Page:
President and Vice President
John Kerry and John Edwards
With the possible exception of Jefferson Davis, and for some of the same reasons, George W. Bush is the most dangerous president our continent has known. Like Davis, Bush has amassed a stunningly divisive, parochial and belligerent record. In an era demanding international coordination simply to ensure a decent defense against terrorists, Bush is a militaristic xenophobe (and a careless one at that, as our troops in Iraq discover on a daily basis). At a time when corporations are abandoning the wage-and-benefit practices that once made American workers the envy of the world, Bush wants government to abandon its own responsibility to our citizens, leaving Americans to their own inadequate devices to pay for health care, college, retirement and other such incidentals. Just as a mental exercise, try imagining a worse president than this cosseted brat. It ain’t easy.
John Kerry is a Democrat in the center-left mainstream of the party, who’s led significant battles on behalf of environmental and energy causes, and who would re-assert government’s role in enabling Americans to receive health coverage, college educations and union representation. By any measure a more credible commander in chief than Bush, Kerry knows that an America that stands only for military force and that undermines its own best values in so doing has the moral and political firepower of a pop gun. The Massachusetts senator believes in civil liberties and a woman’s right to choose — beliefs his Supreme Court appointees would share, as George W. Bush’s would not. Kerry may not be the ideal liberal candidate (none such exists this year), but he has the makings of a more-than-decent president, and his victory would enable liberal groups to move from defense to offense.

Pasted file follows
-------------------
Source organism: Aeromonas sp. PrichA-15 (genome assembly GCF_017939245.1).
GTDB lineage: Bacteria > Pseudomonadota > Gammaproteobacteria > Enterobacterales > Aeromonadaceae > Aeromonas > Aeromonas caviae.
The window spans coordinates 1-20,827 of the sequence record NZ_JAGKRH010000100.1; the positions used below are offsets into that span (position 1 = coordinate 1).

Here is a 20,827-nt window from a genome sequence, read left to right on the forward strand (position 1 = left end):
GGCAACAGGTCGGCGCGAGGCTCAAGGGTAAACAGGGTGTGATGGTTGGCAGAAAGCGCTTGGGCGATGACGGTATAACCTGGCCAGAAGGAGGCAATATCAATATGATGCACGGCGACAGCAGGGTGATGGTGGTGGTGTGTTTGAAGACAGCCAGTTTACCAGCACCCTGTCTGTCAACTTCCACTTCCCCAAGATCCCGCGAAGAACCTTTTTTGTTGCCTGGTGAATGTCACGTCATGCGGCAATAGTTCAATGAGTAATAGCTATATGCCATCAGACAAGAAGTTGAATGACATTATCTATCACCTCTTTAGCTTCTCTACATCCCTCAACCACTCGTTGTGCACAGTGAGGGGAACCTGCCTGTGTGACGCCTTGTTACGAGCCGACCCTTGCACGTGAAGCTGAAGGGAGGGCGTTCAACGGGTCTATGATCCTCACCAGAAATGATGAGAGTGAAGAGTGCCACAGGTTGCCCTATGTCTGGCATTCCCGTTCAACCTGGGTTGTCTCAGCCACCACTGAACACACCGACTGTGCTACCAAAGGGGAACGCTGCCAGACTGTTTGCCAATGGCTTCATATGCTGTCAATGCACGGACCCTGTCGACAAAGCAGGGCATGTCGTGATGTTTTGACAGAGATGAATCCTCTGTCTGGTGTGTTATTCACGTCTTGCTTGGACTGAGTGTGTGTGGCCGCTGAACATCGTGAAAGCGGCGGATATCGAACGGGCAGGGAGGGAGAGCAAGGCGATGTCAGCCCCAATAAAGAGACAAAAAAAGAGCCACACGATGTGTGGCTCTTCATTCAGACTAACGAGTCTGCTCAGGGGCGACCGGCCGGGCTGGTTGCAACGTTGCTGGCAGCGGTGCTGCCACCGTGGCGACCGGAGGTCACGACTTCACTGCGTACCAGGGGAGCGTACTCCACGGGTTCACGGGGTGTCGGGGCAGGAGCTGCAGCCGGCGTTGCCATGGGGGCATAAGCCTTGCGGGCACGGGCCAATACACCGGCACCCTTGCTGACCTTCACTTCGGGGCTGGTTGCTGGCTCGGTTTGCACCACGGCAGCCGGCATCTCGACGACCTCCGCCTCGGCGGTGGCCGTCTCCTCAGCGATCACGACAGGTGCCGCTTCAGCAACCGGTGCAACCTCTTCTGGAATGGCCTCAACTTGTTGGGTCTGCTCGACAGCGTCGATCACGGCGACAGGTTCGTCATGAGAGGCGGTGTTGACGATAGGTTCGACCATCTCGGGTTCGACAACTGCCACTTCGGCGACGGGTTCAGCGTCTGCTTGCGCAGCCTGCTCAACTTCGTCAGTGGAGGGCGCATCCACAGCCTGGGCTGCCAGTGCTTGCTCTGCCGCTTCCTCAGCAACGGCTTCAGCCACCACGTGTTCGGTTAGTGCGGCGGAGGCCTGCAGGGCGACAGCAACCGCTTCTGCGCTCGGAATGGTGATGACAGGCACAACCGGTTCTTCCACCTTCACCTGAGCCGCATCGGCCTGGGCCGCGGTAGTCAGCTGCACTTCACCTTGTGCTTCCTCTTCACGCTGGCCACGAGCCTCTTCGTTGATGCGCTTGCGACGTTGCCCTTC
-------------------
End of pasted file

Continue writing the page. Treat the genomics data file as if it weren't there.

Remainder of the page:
George W. Bush is a threat to the republic and the planet. The only way to stop him is to vote for John Kerry, a course the Weekly recommends more fervently than any endorsement we have ever made.
United States Senator
Now seeking her third term in the Senate, Boxer has won herself a reputation as the Senate’s foremost feminist and one of its leading liberals. On every one of George W. Bush’s key proposals — the tax cuts and the war, most notably — she has resoundingly voted “no.” (Would that the same could be said of Dianne Feinstein.) Should the Democrats retake the Senate, Boxer would play a key role in shaping environmental law, which would be good news indeed for the environment and the people who inhabit it.
Her opponent, Republican Bill Jones, was a better-than-decent California secretary of state, but in the Senate he’d be a reliable vote for every Bush folly or against every Kerry initiative. We enthusiastically recommend Boxer’s retention.
United States Representative
As chairman of the House Rules Committee, otherwise affable Republican David Dreier is a key enforcer of Tom DeLay’s one-party Republican rule, making it impossible for Democrats to offer floor amendments to any significant legislation. We support Cynthia Matthews, the environmental-management consultant who is his Democratic opponent.
More centrist than most other L.A. Democratic members, Sherman voted to authorize the war in October 2002, but then so did John Kerry. In a closely divided Congress, however, the Democrats need their wimps no less than their heroes, and Sherman’s nowhere near the wimpiest.
Heavyweight Howard remains the leader of the congressional forces for humane immigration reform, and, like Kerry and Paul Samuelson, he’s moved a bit away from free-trade orthodoxy in recent years.
The relatively centrist Schiff has been a leading proponent for stem-cell research and sane homeland-security policies.
Waxman has been brilliant and tireless in exposing administration misdeeds and follies. He lacks subpoena power, but he’s built the best investigative and legislative staff on Capitol Hill. With Ted Kennedy, he’s one of the most effective liberals in American politics.